Treasury slashes R346 million from Tshwane’s conditional grants

The Tshwane council sitting on Thursday during which the proposed supplementary adjusted budget 2023/24 was considered. Picture: Jacques Naude / Independent Newspapers

The Tshwane council sitting on Thursday during which the proposed supplementary adjusted budget 2023/24 was considered. Picture: Jacques Naude / Independent Newspapers

Published Jun 28, 2024


The National Treasury has cut back on a whopping R5 billion conditional grants allocated to the City of Tshwane by R346 million due to underspending of budget recorded by the municipality.

This is contained in a council report tabled during Thursday's ordinary council meeting at Tshwane House.

The report was tabled after the council approved the adjustments to the Medium Term Revenue and Expenditure Framework for the 2023/24 financial year on February 29 this year.

The report essentially altered the budget allocation in respect of some of the transfers and grants to the municipality.

“The total adjusted operating transfers and grants amounts to R5bn and the total capital transfers and grants amounts to R1.8bn, reflecting a decrease of R346m because of fiscal reduction implemented by the National Treasury,” the report said.

The opposition parties in council took potshots at the multiparty coalition government under the DA and ActionSA for not spending funds destined for capital projects.

They criticised the coalition for risking losing more millions of rand of unspent conditional grants to the Treasury after it failed to spend a huge chunk of its allocations by March this year.

ANC councillor Floyd Thema said the public transport network grant to the City was adjusted to R567.8m, but an amount of R261.7m remained unspent.

He said the amount was mainly allocated to bus rapid transport (BRT), adding that the project to expand BRT to Mamelodi could turn out to be a pipe dream.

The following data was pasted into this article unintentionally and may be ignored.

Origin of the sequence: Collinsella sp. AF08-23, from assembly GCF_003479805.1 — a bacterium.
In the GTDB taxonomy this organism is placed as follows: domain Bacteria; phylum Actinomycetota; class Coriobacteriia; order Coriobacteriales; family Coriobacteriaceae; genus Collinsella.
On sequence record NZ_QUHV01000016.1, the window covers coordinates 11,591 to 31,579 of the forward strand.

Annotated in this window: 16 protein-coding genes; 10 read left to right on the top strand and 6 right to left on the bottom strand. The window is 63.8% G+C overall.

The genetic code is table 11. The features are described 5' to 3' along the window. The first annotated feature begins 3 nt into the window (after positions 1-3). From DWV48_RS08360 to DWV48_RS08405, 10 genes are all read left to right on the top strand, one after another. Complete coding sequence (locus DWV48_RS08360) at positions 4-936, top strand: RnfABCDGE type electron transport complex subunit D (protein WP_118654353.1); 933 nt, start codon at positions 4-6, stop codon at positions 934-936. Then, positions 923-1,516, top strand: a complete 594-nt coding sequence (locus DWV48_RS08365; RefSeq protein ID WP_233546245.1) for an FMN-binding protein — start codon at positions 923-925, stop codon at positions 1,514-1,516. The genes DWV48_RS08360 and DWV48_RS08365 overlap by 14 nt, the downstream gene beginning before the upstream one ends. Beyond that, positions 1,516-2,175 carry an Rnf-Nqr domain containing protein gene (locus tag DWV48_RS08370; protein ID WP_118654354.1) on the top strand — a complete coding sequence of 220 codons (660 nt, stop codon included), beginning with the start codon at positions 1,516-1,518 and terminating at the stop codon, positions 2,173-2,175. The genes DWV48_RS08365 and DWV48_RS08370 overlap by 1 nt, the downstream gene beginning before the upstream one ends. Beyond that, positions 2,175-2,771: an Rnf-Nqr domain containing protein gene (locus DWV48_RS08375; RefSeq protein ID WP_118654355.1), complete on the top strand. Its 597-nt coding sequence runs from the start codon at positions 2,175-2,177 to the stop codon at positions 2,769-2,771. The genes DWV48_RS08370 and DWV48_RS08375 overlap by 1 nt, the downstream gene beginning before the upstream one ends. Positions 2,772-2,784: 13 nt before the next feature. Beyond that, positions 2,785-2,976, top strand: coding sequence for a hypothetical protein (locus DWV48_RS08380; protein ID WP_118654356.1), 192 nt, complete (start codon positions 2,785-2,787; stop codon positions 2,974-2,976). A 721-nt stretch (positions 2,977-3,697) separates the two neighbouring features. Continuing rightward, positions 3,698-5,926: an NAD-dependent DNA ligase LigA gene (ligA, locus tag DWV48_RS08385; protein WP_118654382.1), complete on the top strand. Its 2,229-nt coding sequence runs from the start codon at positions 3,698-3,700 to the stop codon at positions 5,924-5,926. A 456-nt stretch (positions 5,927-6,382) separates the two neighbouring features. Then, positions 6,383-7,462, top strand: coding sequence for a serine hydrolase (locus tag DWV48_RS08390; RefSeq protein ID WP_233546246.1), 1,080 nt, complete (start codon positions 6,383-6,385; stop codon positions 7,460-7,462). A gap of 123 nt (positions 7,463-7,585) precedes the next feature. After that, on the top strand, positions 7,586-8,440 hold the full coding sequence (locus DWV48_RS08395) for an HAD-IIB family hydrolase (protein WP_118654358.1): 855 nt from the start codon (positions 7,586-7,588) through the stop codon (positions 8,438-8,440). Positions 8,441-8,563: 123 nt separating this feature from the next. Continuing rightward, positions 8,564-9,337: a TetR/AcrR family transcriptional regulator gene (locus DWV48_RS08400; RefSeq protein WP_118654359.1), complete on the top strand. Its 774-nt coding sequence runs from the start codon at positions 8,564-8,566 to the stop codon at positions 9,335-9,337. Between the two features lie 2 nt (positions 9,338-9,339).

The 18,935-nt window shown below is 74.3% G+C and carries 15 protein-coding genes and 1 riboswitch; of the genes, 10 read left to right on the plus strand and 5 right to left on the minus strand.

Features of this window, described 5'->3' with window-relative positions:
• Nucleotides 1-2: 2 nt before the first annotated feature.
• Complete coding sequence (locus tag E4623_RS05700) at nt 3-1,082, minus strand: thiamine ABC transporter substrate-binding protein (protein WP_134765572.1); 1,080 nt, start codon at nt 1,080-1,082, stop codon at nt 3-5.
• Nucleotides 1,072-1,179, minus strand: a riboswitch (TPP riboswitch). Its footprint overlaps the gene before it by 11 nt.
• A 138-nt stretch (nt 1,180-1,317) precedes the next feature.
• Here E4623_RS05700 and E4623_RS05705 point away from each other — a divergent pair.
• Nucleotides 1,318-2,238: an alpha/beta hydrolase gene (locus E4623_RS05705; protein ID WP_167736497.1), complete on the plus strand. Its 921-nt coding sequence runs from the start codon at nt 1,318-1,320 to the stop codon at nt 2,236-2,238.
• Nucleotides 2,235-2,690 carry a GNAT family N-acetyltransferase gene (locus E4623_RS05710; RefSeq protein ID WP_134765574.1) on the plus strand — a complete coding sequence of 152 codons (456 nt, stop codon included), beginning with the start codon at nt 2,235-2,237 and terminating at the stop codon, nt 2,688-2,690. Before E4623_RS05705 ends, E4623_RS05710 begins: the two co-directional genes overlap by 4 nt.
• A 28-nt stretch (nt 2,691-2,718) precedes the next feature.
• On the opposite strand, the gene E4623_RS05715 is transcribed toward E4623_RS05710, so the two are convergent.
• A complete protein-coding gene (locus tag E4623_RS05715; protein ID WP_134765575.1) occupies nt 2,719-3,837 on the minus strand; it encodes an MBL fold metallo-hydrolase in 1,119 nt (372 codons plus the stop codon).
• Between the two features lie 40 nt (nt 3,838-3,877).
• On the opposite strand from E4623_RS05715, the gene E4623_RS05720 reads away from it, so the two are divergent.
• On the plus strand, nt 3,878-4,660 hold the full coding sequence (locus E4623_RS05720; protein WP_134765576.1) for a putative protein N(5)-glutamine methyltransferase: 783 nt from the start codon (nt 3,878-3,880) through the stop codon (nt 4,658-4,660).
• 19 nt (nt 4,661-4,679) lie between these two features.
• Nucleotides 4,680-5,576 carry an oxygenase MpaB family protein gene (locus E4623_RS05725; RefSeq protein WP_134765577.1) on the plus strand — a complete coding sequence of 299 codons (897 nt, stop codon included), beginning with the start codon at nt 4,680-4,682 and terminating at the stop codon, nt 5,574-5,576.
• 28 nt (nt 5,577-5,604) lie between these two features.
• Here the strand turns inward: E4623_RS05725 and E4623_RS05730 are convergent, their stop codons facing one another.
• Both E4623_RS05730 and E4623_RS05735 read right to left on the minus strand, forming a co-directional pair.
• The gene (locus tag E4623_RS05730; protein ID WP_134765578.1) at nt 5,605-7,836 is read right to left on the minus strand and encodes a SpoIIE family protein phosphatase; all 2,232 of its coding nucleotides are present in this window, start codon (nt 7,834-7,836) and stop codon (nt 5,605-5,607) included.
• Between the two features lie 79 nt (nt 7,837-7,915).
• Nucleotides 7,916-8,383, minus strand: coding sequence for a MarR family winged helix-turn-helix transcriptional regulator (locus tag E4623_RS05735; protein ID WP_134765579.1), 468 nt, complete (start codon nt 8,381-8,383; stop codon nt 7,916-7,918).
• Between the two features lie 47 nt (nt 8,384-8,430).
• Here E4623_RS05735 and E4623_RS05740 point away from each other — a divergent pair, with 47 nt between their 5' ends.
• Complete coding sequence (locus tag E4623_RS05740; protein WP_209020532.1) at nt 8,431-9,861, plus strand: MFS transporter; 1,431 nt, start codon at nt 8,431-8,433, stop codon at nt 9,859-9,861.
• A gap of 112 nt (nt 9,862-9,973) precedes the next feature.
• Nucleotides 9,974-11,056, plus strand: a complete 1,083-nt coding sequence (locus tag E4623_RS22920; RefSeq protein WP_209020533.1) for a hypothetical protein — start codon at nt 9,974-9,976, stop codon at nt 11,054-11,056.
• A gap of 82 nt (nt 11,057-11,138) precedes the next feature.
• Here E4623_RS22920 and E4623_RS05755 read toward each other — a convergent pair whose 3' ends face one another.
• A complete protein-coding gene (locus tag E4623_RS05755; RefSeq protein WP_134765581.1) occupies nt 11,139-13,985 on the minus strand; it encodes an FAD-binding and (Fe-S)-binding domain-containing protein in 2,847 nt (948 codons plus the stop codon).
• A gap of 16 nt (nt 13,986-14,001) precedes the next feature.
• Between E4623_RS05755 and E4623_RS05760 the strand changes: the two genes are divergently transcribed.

Of the R47m allocated to the City for programme preparation support grant only R5.3m was spent.

Thema lamented the fact that the City only spent R8m of a staggering R132.2m allocated for neighbourhood development partnership grant.

He said the grant in question might help communities with employment created to safeguard their neighbourhoods.

Disappointingly, he said, not even half of the R26.7m meant for public health was spent.

Mncedi Ndzwanana, City of Tshwane Speaker of Council, presiding over the ordinary sitting yesterday. Picture: Jacques Naude / Independent Newspapers

Thema said: “Community libraries and this is where the DA and ActionSA should be shining, yet they are failing to provide a capacity and actually also to assist in libraries in township areas with resources especially whether with books, computers, wi-fi and printing machines.”

Of the City’s adjusted R949m for urban settlement and human grants subsidies there was almost R600m not spent.

The grant for upgrading informal settlement saw the City spending R149.4m from allocation of R532m.

He lashed out at the current administration, saying it was not serious about spending public funds on service delivery.

“The City of Tshwane is at risk of losing its conditional grants due to underspending. The unspent grants are often due to issues like unrealistic budgeting,” Thema said.

EFF councillor Trevor Moloisane said his party was greatly dismayed by the underutilisation of funds in the municipality.

“This relentless underspending has led to catastrophic consequences including the National Treasury decision to slash R346m and withhold an additional R70m from our budget,” he said.

He said the underspending culture was irrefutable evidence that “the DA-ActionSA coalition is grossly incompetent and unfit to govern, showing a blatant disregard for effective service delivery in Tshwane”.

“The Gauteng government allocated an equitable share grant for HIV/Aids programme amounting to R26.m and yet a paltry R6.2m has been utilised,” he said.

The Human Settlements Development settlement grant of R11m for the completion of Olievenhoutbosch Extension 60 project has seen the utilisation of just R1m.

Moloisane said: “The informal settlement upgrading partnership grant received R83m and yet R26m has been spent during the period.”

Tshwane executive mayor Cilliers Brink conceded that a lot of criticisms on the City’s underspending have merits.

“The numbers are the numbers and as I have said in this council before and other MMCs have said we have to improve our performance. It is true for this City and many others. It is clear that the National Treasury has now taken the approach that if you don’t spend your money by the midyear you are at great risk and far greater than the previous times of forfeiting that money,” he said.

He, however, said many of the reasons for underspending in the past are now eliminated.

He cited the inclusion of the presence of the permanent senior management and the establishment of a structure chaired by deputy mayor Nasiphi Moya to look at capital projects as among initiatives for dealing with underspending.

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